Avengers #675

Writers: Mark Waid, Al Ewing & Jim Zub
Artist: Pepe Larraz
Colorist: David Curiel
Letterer: VC’s Cory Petit
Cover Artist: Mark Brooks
Publisher: Marvel Comics

Review by Nico Sprezzatura

With the release of Avengers: Infinity War fast on the horizon, it makes sense that Marvel would seek to capitalize on it with some good ol’ fashioned, cross-platform synergy. Just last week, they published Rise of the Black Panther #1 (which I reviewed here) in the lead-up to T’Challa’s first-ever solo movie; this week it’s the Avengers’ turn. Avengers #675 is the first chapter of “No Surrender,” a three-month crossover story arc told over weekly installments that will —ever so conveniently— conclude right before Infinity War hits theaters.

Does it justify its own existence outside the context of an upcoming movie, though? Based on this introductory issue, I think it does. While comic book cash-ins seemingly conceived via SEO have become the norm at Marvel and DC, they’re often quite good — just look at the recent revival of Runaways, no doubt greenlit in preparation for Hulu’s live-action series of the same name. While it could’ve been a cheap stunt to take advantage of timing, Rainbow Rowell and Kris Anka have been delivering something pretty special in the pages of their comic. “No Surrender,” thankfully, seems more akin to that result.

It kinda seems like every major Marvel event lately has involved the hook of “heroes versus heroes.” Civil War II, Inhumans vs. X-Men, and Secret Empire are just a few of the most notable examples of this. With CWII, it at least made sense, given its close proximity to the release of Captain America: Civil War that year. But the others? Not so much. Perhaps because Infinity War kinda sorta requires all of its heroes to get along to prevent Thanos from destroying the world, “No Surrender” similarly unites a bevy of Avengers for one common goal.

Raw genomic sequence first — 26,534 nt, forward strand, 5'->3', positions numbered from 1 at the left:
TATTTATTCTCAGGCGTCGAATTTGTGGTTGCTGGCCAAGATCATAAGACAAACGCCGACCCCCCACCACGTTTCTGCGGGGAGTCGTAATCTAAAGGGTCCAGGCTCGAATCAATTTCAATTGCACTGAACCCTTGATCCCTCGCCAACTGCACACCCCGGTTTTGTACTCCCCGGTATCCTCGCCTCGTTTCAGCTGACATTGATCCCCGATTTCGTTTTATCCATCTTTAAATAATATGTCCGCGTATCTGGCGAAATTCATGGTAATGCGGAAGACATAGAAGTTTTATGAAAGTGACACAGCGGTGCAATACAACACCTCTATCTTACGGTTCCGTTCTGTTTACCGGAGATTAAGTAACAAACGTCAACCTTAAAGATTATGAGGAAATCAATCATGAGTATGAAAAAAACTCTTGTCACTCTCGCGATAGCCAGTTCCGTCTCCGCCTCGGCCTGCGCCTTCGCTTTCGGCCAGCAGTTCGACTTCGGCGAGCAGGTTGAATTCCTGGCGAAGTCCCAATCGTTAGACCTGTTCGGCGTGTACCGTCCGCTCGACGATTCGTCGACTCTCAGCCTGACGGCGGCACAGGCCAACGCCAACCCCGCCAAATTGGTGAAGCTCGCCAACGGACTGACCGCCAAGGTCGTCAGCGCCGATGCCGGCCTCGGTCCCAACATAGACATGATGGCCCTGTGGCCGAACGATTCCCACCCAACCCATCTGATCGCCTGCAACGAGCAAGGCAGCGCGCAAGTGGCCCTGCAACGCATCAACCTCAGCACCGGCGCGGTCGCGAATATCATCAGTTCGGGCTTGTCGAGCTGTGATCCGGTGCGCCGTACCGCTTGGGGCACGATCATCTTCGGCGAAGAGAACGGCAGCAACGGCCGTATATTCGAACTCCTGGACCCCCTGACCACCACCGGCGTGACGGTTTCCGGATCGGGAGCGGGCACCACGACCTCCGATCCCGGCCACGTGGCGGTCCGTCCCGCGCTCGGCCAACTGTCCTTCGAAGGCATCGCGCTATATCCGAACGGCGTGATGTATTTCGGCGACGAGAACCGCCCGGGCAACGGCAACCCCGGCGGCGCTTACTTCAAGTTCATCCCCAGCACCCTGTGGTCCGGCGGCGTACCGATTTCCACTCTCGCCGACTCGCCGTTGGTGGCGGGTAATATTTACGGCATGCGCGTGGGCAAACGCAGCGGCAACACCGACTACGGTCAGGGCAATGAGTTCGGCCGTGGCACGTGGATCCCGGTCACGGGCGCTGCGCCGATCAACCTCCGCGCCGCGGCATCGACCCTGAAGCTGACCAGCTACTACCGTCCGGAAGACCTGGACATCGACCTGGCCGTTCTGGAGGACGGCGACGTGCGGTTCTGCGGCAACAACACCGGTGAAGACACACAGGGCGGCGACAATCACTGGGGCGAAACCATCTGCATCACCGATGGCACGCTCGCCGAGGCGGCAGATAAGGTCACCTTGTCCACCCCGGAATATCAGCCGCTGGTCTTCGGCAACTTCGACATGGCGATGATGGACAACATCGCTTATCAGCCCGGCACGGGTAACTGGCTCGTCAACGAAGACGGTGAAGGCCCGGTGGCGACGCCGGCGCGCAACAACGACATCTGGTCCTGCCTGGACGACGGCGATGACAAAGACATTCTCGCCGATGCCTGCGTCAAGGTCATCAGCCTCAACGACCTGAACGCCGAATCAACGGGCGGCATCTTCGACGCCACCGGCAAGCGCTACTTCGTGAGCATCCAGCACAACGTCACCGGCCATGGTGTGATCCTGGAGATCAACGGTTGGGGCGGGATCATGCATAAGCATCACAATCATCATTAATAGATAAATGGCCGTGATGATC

While Thanos doesn’t seem to be involved in this story (at least, not yet) the stakes are equally apocalyptic, when every current faction of Avengers —the flagship team, the Unity Squad, the USAvengers, and the Occupy Avengers— realizes that Earth has literally been stolen from the universe. With the help of some key figures like Captain Marvel and Black Panther (neither of whom are currently-active members) and the Champions, it’s up to the Avengers to figure out what’s happening to their home planet before it’s too late.

It’s a fairly straightforward plot, and that’s not a bad thing. A common complaint of modern superhero comics is that they’re too dense with continuity and contrived plotting, and while “No Surrender” seems to be drawing from both pools in this first issue, it’s a pretty breezy read. Considering how this story is being written by three different writers —Mark Waid, Al Ewing, and Jim Zub, who are the most recent architects of the Avengers line— it’s a relief to see how easily their voices mesh together. Ewing’s USAvengers and Zub’s Uncanny Avengers both recently concluded to make way for this consolidated Avengers title. And, while I was disappointed by both of those cancellations, elements of those books have clearly made the jump here.